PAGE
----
Forty percent of Americans, who if faced with a $400 financial emergency, albeit a car repair, plumbing problem or the like, would not be able to afford to take care of the situation. Enter Chris DiMarco and his 2014 start-up Perpay. In five short years, Perpay has climbed to number 5 on the Inc.’s 5000 list, pulling in $22.5 million in revenue in 2018, with an incredible growth rate of 18,000%. Not bad for a guy who used to be in the lighting business.
Perpay is the fintech company he launched in 2014. DiMarco co-founded the Philadelphia-based Perpay, along with David Hayne, with the goal of helping people who struggle with debt better afford unplanned big-ticket purchases.
The marketplace for the forty percent in total who have trouble paying is obviously enormous if you can figure out how to tap into it. Perpay has. “On Perpay’s Amazon-style shopping site, users can buy items from brands like KitchenAid and LG, basically anything you can find at Best Buy or Walmart,” DiMarco says. They pay for purchases over time with deductions from each paycheck. Currently, there aren’t many places people can turn to for quick cash, and those that are available either want the title to your car or will charge you a ridiculous usury rate.
The business model for Perpay is different, as they don’t charge their customers interest. Perpay operates like other e-commerce marketplaces. It buys items wholesale from distributors and sells them at a markup. The model is paying dividends.
So how does one start a fintech business in this large market segment? The space also has rent-to-own businesses and layaway departments at major chain stores. The difference in the rent-to-own model and the Perpay plan appears to be price. One has to remember that consumers in this market can be vulnerable, and as the chart depicts, are usually less educated.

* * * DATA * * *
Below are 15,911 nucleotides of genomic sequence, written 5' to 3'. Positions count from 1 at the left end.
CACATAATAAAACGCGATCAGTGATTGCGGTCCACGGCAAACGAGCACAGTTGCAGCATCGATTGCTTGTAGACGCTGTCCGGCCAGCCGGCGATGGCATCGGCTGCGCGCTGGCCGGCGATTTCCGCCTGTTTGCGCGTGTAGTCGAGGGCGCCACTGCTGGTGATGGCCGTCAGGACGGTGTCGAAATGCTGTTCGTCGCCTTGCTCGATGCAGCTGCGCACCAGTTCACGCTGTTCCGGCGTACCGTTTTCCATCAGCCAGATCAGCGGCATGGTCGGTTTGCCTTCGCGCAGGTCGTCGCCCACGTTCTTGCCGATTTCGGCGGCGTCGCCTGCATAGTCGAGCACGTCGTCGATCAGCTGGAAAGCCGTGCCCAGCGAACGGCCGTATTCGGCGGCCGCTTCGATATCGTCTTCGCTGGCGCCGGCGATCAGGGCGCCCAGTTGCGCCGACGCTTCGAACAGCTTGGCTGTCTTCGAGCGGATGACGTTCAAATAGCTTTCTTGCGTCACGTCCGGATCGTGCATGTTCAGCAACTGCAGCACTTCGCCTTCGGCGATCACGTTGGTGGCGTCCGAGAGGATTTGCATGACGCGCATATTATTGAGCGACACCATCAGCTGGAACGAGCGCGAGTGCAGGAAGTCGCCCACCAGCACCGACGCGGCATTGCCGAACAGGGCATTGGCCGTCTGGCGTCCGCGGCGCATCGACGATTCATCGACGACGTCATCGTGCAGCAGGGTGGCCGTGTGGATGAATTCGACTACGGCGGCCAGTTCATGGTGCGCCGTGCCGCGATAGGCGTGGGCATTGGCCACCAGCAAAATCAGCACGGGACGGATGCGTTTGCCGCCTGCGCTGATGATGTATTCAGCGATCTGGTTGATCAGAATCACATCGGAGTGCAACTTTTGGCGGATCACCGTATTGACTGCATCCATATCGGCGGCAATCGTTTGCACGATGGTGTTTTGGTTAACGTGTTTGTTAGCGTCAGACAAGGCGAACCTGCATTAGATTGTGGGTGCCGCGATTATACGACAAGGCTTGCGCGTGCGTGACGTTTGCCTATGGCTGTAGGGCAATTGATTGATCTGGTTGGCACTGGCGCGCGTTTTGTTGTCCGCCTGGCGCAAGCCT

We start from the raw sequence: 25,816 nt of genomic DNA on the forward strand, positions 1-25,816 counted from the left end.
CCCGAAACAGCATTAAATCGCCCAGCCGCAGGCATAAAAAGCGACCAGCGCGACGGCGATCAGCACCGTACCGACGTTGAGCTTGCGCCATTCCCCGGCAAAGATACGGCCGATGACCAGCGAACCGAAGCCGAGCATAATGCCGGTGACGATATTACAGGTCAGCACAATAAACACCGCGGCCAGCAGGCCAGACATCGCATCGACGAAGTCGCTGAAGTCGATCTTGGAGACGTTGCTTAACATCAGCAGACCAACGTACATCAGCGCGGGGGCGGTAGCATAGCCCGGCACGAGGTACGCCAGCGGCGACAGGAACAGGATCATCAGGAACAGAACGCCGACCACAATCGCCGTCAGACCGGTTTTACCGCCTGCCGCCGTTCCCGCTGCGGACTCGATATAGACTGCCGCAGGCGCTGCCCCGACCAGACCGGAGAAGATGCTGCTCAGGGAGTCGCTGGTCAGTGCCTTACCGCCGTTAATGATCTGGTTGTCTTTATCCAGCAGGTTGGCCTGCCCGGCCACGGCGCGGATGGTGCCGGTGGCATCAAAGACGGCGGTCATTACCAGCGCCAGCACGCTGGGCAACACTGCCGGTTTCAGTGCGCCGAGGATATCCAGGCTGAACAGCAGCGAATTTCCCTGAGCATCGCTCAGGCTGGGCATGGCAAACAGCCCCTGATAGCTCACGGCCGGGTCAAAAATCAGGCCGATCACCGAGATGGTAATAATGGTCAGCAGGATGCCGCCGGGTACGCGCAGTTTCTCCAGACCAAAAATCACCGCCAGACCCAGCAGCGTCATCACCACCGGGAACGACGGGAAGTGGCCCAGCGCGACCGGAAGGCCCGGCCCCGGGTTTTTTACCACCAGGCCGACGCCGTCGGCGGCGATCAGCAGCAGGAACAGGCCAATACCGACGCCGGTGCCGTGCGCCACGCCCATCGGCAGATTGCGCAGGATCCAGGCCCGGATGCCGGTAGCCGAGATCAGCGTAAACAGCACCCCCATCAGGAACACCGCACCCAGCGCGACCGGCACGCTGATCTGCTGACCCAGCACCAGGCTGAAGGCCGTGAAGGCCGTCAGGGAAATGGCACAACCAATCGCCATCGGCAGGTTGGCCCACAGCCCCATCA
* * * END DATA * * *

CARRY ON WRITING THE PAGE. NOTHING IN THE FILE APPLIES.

It is a common sales tactic to gloss of the high interest rates that are priced into the rent-to-own product. Rent-a-Center, the Plano, Texas-based rent-to-own furniture and electronics business, regularly charges customers up to three times a retail item’s list price or tacks on other fees that are roughly equivalent to triple-digit annual percentage rates, according to a 2017 NerdWallet investigation.
When you dig a little deeper you will find that the motives of Perpay are not all altruistic. The NerdWallet investigation showed that Perpay also charges more than traditional retailers, on average. A Ring Video Doorbell 2 on Perpay currently costs $259.99 plus $12.99 shipping. The same item on Best Buy’s website is $199.99 with free shipping, and comes with a free Amazon Echo Dot. Okay. We’re starting to sound a little more like the rent-to-own guys now.
If I were Perpay I would be constantly looking over my shoulder to see when Jeff Bezos will step in and crush my idea. There is nothing novel or proprietary about what Perpay does. They have developed relationships with manufacturers, but one would assume those same manufacturers would receive a higher price point from Amazon and the big box stores. The jury is still out on this one.